As I have been very openly critical of Terrelle Pryor as a quarterback, it would be completely disingenuous of me to give him a flowery eulogy or glorify his exploits now that he’s been traded to the Seattle Seahawks. Pryor wasn’t close to being the only — or biggest — problem for the Raiders, but my personal feeling is that in the bigger picture, trading him is addition by subtraction. And I would be remiss if I didn’t make note of the fact that Pryor’s trade officially brings an era in the colorful, storied history of the Oakland Raiders to a close. Symbolically, at least.
Though he’s been gone for more than two years now, Al Davis‘ presence still hangs heavy over the Raiders, and it’s not necessarily all in a warm, nostalgic sort of way. Shooting for one last shot at Super Bowl glory, Davis’ series of poor draft picks and lavish contracts given out to declining players hamstrung the organization, which has helped reduce the franchise to its current condition. And Pryor, who has the distinction of being the very last draft pick Davis ever made, somewhat epitomizes the problems that have plagued the Raiders for so long — moments of brilliance, tons of promise and potential, but a fatal lack of consistency or improvement. Pryor, like the Raiders as a whole over the last decade plus, has never come close to living up to the potential that both Davis and the Raider faithful wanted to believe was there.
However, with Pryor now in Seattle and the mountain of problems left by Davis finally cleared, the franchise can finally turn the page and lay the past to rest. The Raiders start 2014 with a new purpose, new direction, and most importantly, with a clean slate. So far, GM Reggie McKenzie has made the most of this fresh start. He’s brought in veterans like Justin Tuck, James Jones, Maurice Jones-Drew, Lamarr Woodley and Matt Schaub — players with a proven track record of success, of knowing what it takes to win in the NFL, and of being leaders in the clubhouse. McKenzie is doing everything in his power to change the very culture in Oakland, a culture that has been saturated with losing for far too long. He’s doing it by making a clean break with the past while still honoring its traditions.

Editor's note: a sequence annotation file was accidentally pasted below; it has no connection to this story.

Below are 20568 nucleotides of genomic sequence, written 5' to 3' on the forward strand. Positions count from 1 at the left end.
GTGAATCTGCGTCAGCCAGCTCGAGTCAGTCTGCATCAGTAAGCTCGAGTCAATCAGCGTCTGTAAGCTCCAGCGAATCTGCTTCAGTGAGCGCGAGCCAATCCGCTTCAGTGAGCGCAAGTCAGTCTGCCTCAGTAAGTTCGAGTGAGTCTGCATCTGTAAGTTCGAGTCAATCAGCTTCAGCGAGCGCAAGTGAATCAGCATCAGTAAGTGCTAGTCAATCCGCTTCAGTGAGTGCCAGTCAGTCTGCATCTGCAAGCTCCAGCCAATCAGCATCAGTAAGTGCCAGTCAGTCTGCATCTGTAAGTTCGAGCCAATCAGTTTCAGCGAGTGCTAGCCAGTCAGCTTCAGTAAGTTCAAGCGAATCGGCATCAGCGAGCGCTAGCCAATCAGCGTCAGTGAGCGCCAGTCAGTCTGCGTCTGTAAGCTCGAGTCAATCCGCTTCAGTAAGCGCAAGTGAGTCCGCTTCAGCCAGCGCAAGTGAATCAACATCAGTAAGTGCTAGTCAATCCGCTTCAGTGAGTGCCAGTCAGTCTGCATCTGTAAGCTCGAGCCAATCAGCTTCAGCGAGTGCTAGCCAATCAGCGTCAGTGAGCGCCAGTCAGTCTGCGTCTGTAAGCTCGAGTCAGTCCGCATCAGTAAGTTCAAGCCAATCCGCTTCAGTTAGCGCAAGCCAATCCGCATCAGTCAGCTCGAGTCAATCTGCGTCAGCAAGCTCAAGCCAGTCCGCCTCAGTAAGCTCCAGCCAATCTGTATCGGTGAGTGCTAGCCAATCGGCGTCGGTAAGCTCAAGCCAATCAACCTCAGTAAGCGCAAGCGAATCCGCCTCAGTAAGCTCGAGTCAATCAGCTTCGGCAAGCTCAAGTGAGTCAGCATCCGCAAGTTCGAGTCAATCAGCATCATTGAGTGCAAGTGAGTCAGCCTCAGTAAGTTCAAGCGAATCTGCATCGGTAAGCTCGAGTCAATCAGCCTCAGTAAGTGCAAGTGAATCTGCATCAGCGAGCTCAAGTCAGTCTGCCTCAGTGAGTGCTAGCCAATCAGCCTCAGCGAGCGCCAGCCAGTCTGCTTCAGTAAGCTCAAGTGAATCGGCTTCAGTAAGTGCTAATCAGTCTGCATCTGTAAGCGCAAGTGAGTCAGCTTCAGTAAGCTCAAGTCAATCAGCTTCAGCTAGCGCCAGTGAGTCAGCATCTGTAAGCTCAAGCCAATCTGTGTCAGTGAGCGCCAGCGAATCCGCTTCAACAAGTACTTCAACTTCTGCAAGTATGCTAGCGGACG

McKenzie has the chance to pick the Raiders up out of the gutter and lead them back to glory, but he can’t do that if he’s still chained to the past, and if he doesn’t manage to unburden himself of the albatross Davis left strapped around his neck. Trading Pryor, Davis’ final draft failing, served to sever that chain. He is now free to chart the way forward and continue molding the organization with his own vision for it, serving as his guide.
To be sure, Pryor is not to blame for all of the organization’s miseries and woes. In some respects, he was a victim of circumstance. The Raiders were simply not equipped to function with a player like Pryor at the helm. He has a chance for a fresh start of his own in Seattle, to be with an organization that has the schemes, systems and personnel in place that will allow him to utilize his skill set. He’s a tremendous athlete, but he’s not a good fit for Oakland. He never was, and unfortunately, that was something Davis didn’t understand.
Pryor is free to be the sort of player he wants to be. The Raiders are finally free from Davis’ shadow, free from his legacy of free agent nightmares and draft day failures. It’s a win-win situation. McKenzie is free to chart the way forward and bring the franchise back to greatness. The future starts now for the Oakland Raiders.